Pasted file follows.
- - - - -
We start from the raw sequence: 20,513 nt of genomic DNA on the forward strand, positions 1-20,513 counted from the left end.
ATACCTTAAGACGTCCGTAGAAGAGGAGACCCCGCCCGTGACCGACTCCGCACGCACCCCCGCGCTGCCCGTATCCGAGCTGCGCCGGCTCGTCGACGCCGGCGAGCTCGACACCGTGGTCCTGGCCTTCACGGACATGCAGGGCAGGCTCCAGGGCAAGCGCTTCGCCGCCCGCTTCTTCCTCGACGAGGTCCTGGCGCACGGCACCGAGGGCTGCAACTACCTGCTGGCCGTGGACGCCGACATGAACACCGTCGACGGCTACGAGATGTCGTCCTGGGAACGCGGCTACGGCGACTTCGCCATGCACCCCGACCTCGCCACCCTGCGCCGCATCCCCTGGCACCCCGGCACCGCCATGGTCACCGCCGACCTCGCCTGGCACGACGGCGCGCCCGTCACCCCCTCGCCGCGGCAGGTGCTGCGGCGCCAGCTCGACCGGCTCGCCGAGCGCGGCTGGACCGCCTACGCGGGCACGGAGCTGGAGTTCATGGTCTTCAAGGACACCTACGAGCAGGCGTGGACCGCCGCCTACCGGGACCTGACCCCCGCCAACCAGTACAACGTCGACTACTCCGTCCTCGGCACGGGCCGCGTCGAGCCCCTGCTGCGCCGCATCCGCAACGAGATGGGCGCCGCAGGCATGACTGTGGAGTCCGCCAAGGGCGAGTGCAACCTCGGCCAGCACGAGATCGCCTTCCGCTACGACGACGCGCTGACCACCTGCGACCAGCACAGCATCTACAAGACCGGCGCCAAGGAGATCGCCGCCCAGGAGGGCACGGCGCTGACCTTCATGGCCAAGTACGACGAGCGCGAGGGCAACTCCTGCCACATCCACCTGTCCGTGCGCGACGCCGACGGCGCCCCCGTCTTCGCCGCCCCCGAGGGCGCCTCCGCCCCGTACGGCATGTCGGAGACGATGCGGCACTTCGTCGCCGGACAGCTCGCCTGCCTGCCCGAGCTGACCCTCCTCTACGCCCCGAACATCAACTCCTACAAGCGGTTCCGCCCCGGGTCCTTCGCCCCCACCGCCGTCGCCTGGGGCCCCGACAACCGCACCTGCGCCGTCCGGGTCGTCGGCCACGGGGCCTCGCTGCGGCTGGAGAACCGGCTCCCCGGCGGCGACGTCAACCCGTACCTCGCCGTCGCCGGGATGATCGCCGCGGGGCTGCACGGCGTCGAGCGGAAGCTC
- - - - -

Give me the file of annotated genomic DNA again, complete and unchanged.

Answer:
We start from the raw sequence: 20,513 nt of genomic DNA on the forward strand, positions 1-20,513 counted from the left end.
ATACCTTAAGACGTCCGTAGAAGAGGAGACCCCGCCCGTGACCGACTCCGCACGCACCCCCGCGCTGCCCGTATCCGAGCTGCGCCGGCTCGTCGACGCCGGCGAGCTCGACACCGTGGTCCTGGCCTTCACGGACATGCAGGGCAGGCTCCAGGGCAAGCGCTTCGCCGCCCGCTTCTTCCTCGACGAGGTCCTGGCGCACGGCACCGAGGGCTGCAACTACCTGCTGGCCGTGGACGCCGACATGAACACCGTCGACGGCTACGAGATGTCGTCCTGGGAACGCGGCTACGGCGACTTCGCCATGCACCCCGACCTCGCCACCCTGCGCCGCATCCCCTGGCACCCCGGCACCGCCATGGTCACCGCCGACCTCGCCTGGCACGACGGCGCGCCCGTCACCCCCTCGCCGCGGCAGGTGCTGCGGCGCCAGCTCGACCGGCTCGCCGAGCGCGGCTGGACCGCCTACGCGGGCACGGAGCTGGAGTTCATGGTCTTCAAGGACACCTACGAGCAGGCGTGGACCGCCGCCTACCGGGACCTGACCCCCGCCAACCAGTACAACGTCGACTACTCCGTCCTCGGCACGGGCCGCGTCGAGCCCCTGCTGCGCCGCATCCGCAACGAGATGGGCGCCGCAGGCATGACTGTGGAGTCCGCCAAGGGCGAGTGCAACCTCGGCCAGCACGAGATCGCCTTCCGCTACGACGACGCGCTGACCACCTGCGACCAGCACAGCATCTACAAGACCGGCGCCAAGGAGATCGCCGCCCAGGAGGGCACGGCGCTGACCTTCATGGCCAAGTACGACGAGCGCGAGGGCAACTCCTGCCACATCCACCTGTCCGTGCGCGACGCCGACGGCGCCCCCGTCTTCGCCGCCCCCGAGGGCGCCTCCGCCCCGTACGGCATGTCGGAGACGATGCGGCACTTCGTCGCCGGACAGCTCGCCTGCCTGCCCGAGCTGACCCTCCTCTACGCCCCGAACATCAACTCCTACAAGCGGTTCCGCCCCGGGTCCTTCGCCCCCACCGCCGTCGCCTGGGGCCCCGACAACCGCACCTGCGCCGTCCGGGTCGTCGGCCACGGGGCCTCGCTGCGGCTGGAGAACCGGCTCCCCGGCGGCGACGTCAACCCGTACCTCGCCGTCGCCGGGATGATCGCCGCGGGGCTGCACGGCGTCGAGCGGAAGCTC